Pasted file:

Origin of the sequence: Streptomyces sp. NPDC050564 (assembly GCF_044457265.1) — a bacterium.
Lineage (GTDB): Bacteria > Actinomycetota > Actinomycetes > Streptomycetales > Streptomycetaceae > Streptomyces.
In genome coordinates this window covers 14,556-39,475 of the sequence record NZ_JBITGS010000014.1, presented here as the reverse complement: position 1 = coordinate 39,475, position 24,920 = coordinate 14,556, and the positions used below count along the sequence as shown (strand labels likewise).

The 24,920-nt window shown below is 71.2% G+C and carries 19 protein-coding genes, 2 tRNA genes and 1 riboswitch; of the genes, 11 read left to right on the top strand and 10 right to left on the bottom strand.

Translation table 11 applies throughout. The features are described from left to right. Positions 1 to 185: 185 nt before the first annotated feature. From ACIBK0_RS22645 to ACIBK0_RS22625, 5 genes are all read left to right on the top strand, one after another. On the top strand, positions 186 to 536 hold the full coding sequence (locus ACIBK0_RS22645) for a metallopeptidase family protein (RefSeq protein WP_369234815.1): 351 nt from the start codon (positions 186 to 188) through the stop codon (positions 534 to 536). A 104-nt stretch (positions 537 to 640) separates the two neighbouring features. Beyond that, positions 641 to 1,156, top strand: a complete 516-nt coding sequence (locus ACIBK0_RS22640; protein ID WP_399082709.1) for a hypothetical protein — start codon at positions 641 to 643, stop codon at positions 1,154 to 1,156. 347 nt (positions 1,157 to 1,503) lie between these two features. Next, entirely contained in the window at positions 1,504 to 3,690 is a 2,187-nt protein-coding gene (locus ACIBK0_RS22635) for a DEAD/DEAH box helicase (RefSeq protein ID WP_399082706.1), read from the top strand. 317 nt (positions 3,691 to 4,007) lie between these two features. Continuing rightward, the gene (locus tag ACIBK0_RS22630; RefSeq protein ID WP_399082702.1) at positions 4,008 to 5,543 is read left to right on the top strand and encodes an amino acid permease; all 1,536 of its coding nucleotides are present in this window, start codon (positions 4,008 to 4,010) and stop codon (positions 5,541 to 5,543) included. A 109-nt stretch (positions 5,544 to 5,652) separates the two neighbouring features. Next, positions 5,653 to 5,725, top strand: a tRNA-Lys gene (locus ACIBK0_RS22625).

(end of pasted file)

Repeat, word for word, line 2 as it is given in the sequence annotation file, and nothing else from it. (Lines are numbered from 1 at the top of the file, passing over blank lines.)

Lineage (GTDB): Bacteria > Actinomycetota > Actinomycetes > Streptomycetales > Streptomycetaceae > Streptomyces.